Steinhoff International plans to dig deeper into the accounting misdeeds that brought the retailing giant to its knees as it seeks to get to the bottom of some $7.4 billion in fictitious or improper deals.
A forensic probe by PwC found that a small group of former executives — with the help of others outside the company — structured phoney transactions that substantially inflated earnings and asset values, according to a 10-page summary of the report published Friday. The deals, orchestrated over several years, enabled Steinhoff to artificially boost profits, puff-up property values and inflate cash and so-called cash equivalents.
“There are still a number of unanswered questions, particularly in relation to the identification of the true nature of the counter-parties or the ultimate beneficiaries to various transactions,” Steinhoff said in the summary. “These matters will be the subject of further investigation in order to assist potential recoveries for the group.”
The findings of the PwC investigation are finally giving shareholders some insight into the scope of the wrongdoing. Yet the brief summary provided few details, and may disappoint investors who have been waiting for 15 months since the South African retailer announced it had found a hole in its accounts. Steinhoff said the full PwC report runs to more than 3 000 pages and will remain confidential.
The report “hasn’t explained where the additional profit was going,” said Charles Allen, a London-based retail analyst at Bloomberg Intelligence. “If you’re an equity investor at the moment I suppose the only thing you are really looking for and hoping is that in some way some value can be rescued from the whole of the organisation.”
Jooste in December 2017 erased more than 95% of Steinhoff’s market value, forced billions of dollars in asset sales and unleashed a flood of regulatory probes and lawsuits.
No executives involved were identified in the summary of the exhaustive PwC probe, but Steinhoff did say Jooste hasn’t made himself available for interviews with investigators.
The phony transactions were entered into with parties that were made to appear independent of Steinhoff and its executives, but it now appears that these deals were with entities closely related to or having “strong indications of control” by the same small group of ex-executives and outsiders, according to the report. Irregular transactions with eight firms from 2009 and 2017 amounted to 6.5 billion euros ($7.4 billion), it said.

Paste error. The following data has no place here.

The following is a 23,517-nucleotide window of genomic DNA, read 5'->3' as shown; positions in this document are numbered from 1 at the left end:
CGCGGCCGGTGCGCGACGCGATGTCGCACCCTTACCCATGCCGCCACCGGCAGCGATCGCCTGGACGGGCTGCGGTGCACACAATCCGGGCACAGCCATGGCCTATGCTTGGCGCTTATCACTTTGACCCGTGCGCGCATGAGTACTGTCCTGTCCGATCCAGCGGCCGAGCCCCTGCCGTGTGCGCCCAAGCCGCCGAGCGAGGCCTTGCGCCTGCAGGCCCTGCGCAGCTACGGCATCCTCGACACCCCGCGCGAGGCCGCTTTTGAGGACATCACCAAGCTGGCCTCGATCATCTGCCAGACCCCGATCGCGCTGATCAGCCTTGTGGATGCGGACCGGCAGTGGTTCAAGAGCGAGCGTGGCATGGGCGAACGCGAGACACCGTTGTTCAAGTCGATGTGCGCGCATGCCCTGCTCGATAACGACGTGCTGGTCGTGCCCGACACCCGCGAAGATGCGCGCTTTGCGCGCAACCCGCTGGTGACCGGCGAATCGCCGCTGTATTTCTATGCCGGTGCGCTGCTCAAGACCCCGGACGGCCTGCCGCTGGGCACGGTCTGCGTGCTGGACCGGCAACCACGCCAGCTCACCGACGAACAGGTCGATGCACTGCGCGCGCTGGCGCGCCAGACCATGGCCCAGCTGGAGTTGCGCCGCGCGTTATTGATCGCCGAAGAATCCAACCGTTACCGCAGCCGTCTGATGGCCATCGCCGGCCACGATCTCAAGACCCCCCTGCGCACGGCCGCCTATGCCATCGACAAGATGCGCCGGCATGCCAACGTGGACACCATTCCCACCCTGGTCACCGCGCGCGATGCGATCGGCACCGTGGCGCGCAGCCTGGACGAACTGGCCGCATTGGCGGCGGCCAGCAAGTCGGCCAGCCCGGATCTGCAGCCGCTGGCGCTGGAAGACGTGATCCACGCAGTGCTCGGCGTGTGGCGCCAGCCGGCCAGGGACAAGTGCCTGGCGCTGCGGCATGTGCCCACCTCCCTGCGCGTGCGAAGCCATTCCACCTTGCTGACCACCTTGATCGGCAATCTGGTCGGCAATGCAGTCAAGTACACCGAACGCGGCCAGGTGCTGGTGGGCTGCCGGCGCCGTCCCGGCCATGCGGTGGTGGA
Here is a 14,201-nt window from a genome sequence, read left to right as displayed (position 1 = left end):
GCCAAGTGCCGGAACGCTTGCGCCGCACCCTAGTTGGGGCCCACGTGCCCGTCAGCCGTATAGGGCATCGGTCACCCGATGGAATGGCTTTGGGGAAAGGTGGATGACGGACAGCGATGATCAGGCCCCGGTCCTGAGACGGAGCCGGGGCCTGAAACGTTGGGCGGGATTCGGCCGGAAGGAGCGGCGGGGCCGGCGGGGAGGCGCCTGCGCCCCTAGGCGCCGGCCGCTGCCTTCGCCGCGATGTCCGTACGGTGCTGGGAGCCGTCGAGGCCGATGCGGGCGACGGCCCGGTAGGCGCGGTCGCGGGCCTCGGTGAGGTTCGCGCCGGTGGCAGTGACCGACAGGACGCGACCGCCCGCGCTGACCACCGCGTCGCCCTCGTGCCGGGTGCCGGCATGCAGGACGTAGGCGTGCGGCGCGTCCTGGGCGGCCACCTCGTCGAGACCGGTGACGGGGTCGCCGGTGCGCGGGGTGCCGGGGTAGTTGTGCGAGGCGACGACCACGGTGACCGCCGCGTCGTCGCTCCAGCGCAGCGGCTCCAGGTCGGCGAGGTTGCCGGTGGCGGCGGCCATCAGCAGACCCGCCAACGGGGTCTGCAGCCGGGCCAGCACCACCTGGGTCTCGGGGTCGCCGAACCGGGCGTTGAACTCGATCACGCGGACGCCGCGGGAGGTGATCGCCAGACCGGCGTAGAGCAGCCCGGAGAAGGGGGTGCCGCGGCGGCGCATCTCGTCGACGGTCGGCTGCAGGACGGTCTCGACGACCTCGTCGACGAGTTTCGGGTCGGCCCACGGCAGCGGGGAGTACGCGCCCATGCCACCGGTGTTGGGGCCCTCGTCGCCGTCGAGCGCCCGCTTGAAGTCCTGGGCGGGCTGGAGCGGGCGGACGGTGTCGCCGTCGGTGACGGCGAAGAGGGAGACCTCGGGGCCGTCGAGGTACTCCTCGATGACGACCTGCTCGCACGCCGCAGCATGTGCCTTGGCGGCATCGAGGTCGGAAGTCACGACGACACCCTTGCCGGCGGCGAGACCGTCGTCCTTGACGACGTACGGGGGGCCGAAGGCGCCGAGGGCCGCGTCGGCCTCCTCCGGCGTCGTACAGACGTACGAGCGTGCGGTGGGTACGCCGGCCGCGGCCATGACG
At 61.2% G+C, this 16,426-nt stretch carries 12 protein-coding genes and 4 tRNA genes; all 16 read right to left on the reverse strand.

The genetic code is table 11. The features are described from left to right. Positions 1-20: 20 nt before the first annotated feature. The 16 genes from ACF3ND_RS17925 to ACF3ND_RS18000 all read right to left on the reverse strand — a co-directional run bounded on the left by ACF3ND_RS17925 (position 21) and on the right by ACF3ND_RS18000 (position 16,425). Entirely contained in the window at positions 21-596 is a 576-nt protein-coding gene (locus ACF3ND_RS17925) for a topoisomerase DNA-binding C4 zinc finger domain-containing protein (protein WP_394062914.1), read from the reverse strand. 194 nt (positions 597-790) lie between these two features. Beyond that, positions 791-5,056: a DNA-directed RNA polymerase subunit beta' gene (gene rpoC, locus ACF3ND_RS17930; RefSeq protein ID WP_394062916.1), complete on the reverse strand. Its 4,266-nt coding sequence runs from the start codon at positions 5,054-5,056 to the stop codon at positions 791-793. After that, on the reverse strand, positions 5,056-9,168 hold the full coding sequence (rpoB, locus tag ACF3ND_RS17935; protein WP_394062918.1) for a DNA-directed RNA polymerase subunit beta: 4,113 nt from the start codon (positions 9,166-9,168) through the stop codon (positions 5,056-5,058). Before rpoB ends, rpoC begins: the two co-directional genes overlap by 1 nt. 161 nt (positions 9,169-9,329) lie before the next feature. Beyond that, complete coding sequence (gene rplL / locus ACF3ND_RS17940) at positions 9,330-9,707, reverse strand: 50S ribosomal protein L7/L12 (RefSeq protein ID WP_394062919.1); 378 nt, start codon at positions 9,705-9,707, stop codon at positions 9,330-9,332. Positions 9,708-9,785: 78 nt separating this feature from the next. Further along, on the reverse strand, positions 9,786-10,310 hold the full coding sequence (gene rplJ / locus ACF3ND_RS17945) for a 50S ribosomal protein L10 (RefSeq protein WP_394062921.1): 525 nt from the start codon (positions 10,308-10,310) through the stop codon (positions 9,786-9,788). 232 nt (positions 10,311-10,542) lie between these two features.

“The transactions identified as being irregular are complex, involved many entities over a number of years and were supported by documents including legal documents and other professional opinions that, in many instances, were created after the fact and backdated,” Steinhoff said in the summary.
Steinhoff also intends to seek recovery of the bonuses paid to certain individuals.
Jooste, who built Steinhoff into a global player through acquisitions from France to Britain to the US, has been in the sights of South Africa’s anti-graft police force since the scandal erupted. But the special unit, known as the Hawks, has delayed action against him while waiting for more details.
“The report is expected to enhance the investigation, which of course will lead investigators as to what further evidence need to be collected, which at the end of the day may lead to arrests,” a Hawks spokesman said by phone.
Jooste couldn’t be reached for comment as his phones didn’t ring. His lawyer didn’t immediately respond to an emailed request for comment.
At the least, Steinhoff can now proceed with preparing its 2017 and 2018 audited earnings, which will show whether the retailer is keeping sales moving as it seeks to complete its debt restructuring.
“The board and auditors are doing what they can, but the reality is the damage has been done, and we can never really undo it,” said Graeme Korner, a money manager at Johannesburg-based Korner Perspective. “The real tragedy here is the contagion effect, where a lot of value is being destroyed in other companies that can’t tap into capital markets because people are afraid.”
Here are the next steps Steinhoff’s board says it has planned:
Consideration of the findings in the PwC report to ensure that they are treated appropriately in the preparation of the group’s financial statements for the 2017 and 2018 financial years. Pursuit of recovery of losses incurred and damages suffered by the group.
Full assistance and co-operation with any criminal investigations against those who perpetrated the unlawful actions and with other regulatory authorities. Finalisation and implementation of the remediation plan, which will include bolstering corporate governance throughout the organisation. Consideration of the group’s options to address the various litigation action initiated against it.
Further detailed review of the findings of the PwC report and finalisation of the scope of work for Phase 2 of the investigation.
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